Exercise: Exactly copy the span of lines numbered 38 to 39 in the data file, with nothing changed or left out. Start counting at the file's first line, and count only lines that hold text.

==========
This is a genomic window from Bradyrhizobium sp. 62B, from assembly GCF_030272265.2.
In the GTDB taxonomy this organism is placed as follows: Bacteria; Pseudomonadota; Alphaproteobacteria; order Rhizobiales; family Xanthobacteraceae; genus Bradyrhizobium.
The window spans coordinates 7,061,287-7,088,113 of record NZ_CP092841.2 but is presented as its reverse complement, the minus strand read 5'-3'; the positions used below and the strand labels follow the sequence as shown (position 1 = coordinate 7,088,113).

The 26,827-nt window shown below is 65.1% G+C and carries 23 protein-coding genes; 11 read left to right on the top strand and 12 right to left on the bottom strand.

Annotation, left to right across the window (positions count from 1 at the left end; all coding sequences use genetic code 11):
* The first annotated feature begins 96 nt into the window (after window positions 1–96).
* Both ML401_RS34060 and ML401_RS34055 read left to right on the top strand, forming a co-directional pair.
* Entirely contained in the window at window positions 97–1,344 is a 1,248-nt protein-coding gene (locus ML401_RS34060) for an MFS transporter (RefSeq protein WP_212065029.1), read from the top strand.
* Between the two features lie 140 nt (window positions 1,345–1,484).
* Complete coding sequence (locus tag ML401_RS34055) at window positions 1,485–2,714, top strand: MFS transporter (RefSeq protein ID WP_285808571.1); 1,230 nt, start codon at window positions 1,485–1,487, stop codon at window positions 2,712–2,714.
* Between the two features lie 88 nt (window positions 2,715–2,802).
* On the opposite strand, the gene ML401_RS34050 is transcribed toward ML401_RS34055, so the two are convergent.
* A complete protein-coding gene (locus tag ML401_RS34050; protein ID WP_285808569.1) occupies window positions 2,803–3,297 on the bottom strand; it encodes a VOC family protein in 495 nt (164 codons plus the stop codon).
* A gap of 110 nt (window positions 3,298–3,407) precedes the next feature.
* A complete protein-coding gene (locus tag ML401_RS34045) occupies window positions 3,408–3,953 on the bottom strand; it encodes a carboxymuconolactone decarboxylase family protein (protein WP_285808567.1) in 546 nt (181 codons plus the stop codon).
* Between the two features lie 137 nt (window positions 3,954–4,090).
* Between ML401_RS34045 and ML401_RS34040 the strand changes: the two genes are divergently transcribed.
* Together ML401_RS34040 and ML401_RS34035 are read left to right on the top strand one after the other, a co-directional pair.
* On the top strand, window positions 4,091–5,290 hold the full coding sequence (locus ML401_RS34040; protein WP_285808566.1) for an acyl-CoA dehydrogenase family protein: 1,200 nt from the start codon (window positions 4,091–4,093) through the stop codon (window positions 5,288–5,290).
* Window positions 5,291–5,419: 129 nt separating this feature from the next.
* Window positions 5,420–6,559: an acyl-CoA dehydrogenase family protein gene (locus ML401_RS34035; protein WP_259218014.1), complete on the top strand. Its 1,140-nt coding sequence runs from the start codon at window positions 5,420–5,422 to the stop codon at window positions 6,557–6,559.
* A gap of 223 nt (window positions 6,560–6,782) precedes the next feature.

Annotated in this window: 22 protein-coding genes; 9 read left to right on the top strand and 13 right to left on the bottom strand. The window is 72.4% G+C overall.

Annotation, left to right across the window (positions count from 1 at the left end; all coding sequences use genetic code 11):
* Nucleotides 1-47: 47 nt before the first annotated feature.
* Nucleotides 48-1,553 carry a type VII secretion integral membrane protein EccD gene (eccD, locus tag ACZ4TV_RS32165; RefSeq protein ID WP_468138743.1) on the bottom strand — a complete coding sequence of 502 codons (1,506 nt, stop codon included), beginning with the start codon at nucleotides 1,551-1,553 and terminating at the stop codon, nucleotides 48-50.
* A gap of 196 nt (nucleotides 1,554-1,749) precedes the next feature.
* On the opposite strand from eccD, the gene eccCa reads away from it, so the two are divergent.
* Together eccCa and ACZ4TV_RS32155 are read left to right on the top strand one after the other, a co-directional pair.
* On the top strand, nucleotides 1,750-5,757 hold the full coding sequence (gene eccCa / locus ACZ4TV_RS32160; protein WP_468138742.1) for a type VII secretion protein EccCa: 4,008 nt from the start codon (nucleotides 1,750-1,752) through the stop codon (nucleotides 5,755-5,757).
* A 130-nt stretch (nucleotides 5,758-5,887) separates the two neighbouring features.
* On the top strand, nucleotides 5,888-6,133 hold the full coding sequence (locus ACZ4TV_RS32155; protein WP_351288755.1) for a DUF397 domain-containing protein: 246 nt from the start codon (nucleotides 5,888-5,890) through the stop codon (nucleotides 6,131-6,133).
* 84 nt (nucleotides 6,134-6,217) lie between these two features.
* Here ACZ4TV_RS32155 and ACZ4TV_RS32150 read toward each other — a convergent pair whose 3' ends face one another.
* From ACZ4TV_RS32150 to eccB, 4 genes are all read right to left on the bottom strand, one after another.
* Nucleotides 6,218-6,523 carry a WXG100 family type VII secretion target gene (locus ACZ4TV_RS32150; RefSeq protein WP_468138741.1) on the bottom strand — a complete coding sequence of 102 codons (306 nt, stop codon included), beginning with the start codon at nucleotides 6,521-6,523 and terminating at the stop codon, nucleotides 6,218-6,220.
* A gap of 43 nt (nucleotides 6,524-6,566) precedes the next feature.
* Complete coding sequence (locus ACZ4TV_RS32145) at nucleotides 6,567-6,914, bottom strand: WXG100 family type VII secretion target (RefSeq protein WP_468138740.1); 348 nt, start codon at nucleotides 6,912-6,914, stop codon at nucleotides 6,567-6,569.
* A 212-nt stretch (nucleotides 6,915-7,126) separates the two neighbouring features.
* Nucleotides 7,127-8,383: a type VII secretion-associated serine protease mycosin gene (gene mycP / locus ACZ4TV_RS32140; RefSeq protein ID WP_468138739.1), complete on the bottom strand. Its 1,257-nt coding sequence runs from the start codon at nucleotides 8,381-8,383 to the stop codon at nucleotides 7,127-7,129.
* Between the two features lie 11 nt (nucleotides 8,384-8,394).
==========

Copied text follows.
* Complete coding sequence (locus ACZ4TV_RS32145) at nucleotides 6,567-6,914, bottom strand: WXG100 family type VII secretion target (RefSeq protein WP_468138740.1); 348 nt, start codon at nucleotides 6,912-6,914, stop codon at nucleotides 6,567-6,569.
* A 212-nt stretch (nucleotides 6,915-7,126) separates the two neighbouring features.